"Read the best books first, or you may not have a chance to read them at all." - Henry David Thoreau (1817-1862)
Why read? I am a firm believer in benefits of Self-education. My belief emanates from the fact that unlike college education which is always confined within a certain framework, self-education is a stricture-free pursuit. In addition to assuming total control of your timetable, you also get to decide what to read, when to read and how much of it to read. For the last five years, I have thoroughly enjoyed this soulful endeavor.
What to read? This one is a no-brainer. Pick up the titles that interest you the most. I have always had a penchant for non-fiction genre; every year I experiment with different sub-genres within this genre. At the start of a new year, I sit down and decide the kind of books I am going to read in that year. Admittedly, my decision on which book to read next is never random and is mostly based on the genre or the subject that has held my imagination of late or the one which I think contributes to my future development. For instance, last year, I read an eclectic mix ranging from sports/survival genre to history, philosophy and science. In 2017, I am keen to whet my financial education once more. Hence, I have on mind classics such as 'Security Analysis' and 'The Intelligent Investor' by Benjamin Graham, books about Warren Buffet (since he is not writing one himself), and books by other money gurus. Additionally, I wish to read more about entrepreneurs to learn and share with my readers the habits and methods of the young millionaires. In the nutshell, my 2017 reading program has 'money' written all over it.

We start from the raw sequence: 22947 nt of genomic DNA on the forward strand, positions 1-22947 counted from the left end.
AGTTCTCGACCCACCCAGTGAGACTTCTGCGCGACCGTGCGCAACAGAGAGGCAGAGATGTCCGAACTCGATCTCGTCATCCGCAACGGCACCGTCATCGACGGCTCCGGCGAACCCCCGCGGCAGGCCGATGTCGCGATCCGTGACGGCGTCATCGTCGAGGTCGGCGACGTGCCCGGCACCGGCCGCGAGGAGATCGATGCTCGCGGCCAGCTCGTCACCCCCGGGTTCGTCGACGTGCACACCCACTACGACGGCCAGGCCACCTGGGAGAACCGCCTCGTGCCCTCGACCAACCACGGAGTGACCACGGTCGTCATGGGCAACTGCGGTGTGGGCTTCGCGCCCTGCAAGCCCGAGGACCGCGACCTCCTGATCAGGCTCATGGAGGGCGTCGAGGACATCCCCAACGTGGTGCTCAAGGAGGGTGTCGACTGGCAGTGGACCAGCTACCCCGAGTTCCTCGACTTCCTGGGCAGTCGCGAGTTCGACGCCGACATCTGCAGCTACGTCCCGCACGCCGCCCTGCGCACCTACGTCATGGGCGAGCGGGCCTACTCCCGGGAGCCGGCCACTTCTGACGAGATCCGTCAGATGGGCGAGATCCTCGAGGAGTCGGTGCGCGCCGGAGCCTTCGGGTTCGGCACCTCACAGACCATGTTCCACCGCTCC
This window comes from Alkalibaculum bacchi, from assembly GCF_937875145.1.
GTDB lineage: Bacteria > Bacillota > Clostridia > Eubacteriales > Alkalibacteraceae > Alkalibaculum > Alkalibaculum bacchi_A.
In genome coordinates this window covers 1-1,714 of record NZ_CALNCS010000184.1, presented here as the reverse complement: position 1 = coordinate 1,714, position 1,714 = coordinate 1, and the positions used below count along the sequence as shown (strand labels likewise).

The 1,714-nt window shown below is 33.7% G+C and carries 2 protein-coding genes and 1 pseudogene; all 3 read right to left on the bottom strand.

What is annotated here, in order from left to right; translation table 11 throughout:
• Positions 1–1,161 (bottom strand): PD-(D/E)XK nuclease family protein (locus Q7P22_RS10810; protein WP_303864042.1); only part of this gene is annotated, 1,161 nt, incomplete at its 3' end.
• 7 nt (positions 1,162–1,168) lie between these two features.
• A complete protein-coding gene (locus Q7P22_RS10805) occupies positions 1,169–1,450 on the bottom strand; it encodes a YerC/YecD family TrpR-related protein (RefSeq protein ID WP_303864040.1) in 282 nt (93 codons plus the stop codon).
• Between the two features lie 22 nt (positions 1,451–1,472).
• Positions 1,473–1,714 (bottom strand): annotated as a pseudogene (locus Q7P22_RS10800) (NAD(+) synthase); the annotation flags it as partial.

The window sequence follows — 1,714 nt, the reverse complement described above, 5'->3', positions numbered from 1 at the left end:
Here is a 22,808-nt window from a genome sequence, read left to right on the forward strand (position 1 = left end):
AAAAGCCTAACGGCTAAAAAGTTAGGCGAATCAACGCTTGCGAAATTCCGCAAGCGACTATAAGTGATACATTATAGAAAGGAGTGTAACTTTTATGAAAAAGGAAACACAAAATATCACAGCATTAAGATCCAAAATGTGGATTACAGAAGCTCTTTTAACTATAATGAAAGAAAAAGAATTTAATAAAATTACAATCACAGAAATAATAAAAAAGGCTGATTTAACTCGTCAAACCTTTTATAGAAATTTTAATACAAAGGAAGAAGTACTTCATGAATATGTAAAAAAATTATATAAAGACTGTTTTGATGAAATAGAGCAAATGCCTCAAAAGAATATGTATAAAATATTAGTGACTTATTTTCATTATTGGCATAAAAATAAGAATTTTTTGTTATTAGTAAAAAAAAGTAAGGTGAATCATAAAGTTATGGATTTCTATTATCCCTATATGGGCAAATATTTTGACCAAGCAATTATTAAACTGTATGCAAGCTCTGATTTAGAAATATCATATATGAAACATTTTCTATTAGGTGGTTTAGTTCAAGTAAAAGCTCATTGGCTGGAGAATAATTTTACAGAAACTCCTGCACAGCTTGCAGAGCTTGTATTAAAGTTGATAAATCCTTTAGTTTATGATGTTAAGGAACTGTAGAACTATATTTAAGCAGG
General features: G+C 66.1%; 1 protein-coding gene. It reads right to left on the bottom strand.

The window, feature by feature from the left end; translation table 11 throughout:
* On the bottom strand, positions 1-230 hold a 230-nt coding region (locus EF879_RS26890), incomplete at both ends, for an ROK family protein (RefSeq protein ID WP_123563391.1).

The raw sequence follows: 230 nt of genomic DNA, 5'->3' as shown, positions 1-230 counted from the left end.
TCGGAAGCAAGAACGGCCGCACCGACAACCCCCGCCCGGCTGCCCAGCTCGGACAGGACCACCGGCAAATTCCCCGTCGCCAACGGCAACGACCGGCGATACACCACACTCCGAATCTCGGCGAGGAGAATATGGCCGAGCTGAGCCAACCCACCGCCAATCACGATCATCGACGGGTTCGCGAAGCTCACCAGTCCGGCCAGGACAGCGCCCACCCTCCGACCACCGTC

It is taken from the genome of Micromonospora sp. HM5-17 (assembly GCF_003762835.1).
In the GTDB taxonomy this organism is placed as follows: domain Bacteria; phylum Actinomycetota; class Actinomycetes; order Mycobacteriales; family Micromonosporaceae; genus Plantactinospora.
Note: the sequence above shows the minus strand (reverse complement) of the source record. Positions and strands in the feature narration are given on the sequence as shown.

How much to read? In my viewpoint, a workable target is always more motivating than an outrageous one. The latter may excite you initially, but as you fall behind, it would drain your enthusiasm eventually. Please note that I am not saying that you should not set yourself stretch targets. By all means, you should. But there should be a method in madness. To cite an example, in the year 2014, I made a resolution that I would read 50 books. Yes, it was a challenging target, but was it feasible? Hell no! With my full-time day job, that kind of target was always going to be a far-reaching one. So, I strongly suggest to my fellow readers to set yourselves achievable targets and then take it from there. No point in getting swamped with overwhelming numbers.
A realistic target can help you achieve more. A part of it is due to the 'Goal Gradient Effect' which states that as you come in close proximity to your goal, your motivation levels double. It really works! At the same time, a feasible, predetermined list, in my opinion, can make things a little easier. When you know from the get-go what you are going to read, the scope for deviation remains minimal. Plus, I believe a preset list makes you a little more accountable, especially, if you have socialized it (the list) on the internet or discussed it with your friends.